Farewell given to Chavez
With folk songs, a soaring choir and the brandishing of a symbolic sword, Venezuela bade goodbye to President Hugo Chavez in an emotional funeral Friday as his hand-picked successor pledged to fiercely defend his socialist revolution.
The ceremony drew world leaders, athletes and left-wing celebrities, while multitudes of Chavez supporters watched on giant screens outside. The day was set to end with the swearing-in of Vice President Nicolas Maduro as interim president, despite criticism from opposition leaders that the move is unconstitutional.
The United States was represented by Rep. Gregory Meeks, a New York Democrat, and former Rep. William Delahunt, a Democrat from Massachusetts.
Mideast peace talks unlikely
President Barack Obama is playing down expectations for a Mideast peace breakthrough during his upcoming trip to Israel, telling American Jewish leaders that he won’t be carrying a “grand peace plan” when he arrives in the region later this month.
Obama, in an hourlong private meeting at the White House on Thursday, acknowledged that near-term prospects for peace are bleak, according to a person who attended the discussion. But the president said a deal with the Palestinians remains the only way for Israel to achieve long-term security.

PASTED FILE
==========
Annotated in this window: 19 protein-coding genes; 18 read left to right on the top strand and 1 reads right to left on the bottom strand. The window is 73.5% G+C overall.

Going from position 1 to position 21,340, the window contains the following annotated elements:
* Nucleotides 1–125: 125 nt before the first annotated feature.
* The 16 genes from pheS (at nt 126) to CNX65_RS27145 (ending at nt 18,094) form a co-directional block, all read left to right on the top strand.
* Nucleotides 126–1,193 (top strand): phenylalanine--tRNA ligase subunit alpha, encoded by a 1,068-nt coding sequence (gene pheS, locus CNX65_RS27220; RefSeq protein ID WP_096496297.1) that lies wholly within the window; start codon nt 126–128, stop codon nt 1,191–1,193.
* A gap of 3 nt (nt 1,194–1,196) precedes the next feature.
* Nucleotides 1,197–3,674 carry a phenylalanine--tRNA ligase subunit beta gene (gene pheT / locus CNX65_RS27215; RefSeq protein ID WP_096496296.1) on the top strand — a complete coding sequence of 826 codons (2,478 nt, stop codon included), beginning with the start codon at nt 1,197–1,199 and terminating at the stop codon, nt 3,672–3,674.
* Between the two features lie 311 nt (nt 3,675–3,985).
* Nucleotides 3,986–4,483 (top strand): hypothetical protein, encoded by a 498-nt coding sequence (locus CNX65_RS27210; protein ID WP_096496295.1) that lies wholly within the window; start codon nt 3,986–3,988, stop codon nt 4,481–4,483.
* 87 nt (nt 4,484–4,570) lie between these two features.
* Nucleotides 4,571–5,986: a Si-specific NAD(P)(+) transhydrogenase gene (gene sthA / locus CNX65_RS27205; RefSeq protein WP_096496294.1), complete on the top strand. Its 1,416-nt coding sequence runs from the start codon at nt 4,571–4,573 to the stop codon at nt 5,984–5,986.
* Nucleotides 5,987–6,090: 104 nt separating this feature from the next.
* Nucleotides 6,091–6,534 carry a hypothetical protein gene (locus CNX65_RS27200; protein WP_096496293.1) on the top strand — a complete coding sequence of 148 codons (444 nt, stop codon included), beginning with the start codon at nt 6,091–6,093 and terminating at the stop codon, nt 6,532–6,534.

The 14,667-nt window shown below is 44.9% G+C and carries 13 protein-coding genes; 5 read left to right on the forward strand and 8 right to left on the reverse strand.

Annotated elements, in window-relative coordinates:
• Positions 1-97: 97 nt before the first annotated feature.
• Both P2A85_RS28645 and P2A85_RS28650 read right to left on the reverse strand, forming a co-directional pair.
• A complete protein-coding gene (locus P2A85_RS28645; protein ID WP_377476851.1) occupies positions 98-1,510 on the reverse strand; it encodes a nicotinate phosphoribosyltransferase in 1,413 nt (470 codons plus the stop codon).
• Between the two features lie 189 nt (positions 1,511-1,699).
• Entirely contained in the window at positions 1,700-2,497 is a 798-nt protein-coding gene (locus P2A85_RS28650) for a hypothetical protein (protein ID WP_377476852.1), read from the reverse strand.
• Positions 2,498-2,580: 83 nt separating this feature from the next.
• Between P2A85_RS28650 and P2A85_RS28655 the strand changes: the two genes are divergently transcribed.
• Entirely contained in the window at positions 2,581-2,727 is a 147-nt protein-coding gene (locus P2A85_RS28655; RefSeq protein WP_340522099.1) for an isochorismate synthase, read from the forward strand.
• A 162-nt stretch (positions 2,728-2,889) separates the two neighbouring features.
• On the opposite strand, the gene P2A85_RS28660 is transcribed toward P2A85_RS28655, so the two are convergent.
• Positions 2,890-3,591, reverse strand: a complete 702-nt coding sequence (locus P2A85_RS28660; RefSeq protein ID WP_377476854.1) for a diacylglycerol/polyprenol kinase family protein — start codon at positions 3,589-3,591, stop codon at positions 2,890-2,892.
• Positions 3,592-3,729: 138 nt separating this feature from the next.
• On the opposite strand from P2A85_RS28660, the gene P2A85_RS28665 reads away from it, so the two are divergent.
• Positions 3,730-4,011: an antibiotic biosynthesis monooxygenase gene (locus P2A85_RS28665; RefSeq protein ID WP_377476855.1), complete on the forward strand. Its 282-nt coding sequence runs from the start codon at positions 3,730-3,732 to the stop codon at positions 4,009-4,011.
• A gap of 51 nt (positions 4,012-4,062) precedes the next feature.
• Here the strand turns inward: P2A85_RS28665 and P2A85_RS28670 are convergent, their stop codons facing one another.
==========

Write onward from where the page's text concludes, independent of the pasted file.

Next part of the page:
Israel’s political climate makes the prospects for jumpstarting peace talks all the more unlikely during Obama’s trip.
La Salle students safe
Officials say more than three dozen Pennsylvania college students visiting Kentucky for a mission trip are all safe after becoming lost when a sightseeing mountain hike unexpectedly stretched into the night.
Rescuers were able to find them after an hours-long effort in rough terrain and freezing temperatures.
A spokesman for La Salle University in Philadelphia says the group was made up of 37 students and three staff members. They were spending spring break helping build houses in the Harlan, Ky., area about a half-hour from Whitesburg, he said.
Racism screenings for cops?
A police chief hired to rebuild a tiny Tennessee department dismantled by scandal is using a lie-detector test to keep racists off his force.
Coopertown Police Chief Shane Sullivan took over the department in November, becoming the 11th chief in as many years. He was hired on the heels of a series of police scandals that for a few months left Coopertown with no police at all.
Law enforcement experts say Sullivan’s polygraph approach is unusual, though some departments use the devices for other purposes during the application process. Others try to root out bias in other ways. One polygraph expert warned that lie detectors can’t accurately predict racism for reasons that include people’s inability to recognize their own racism.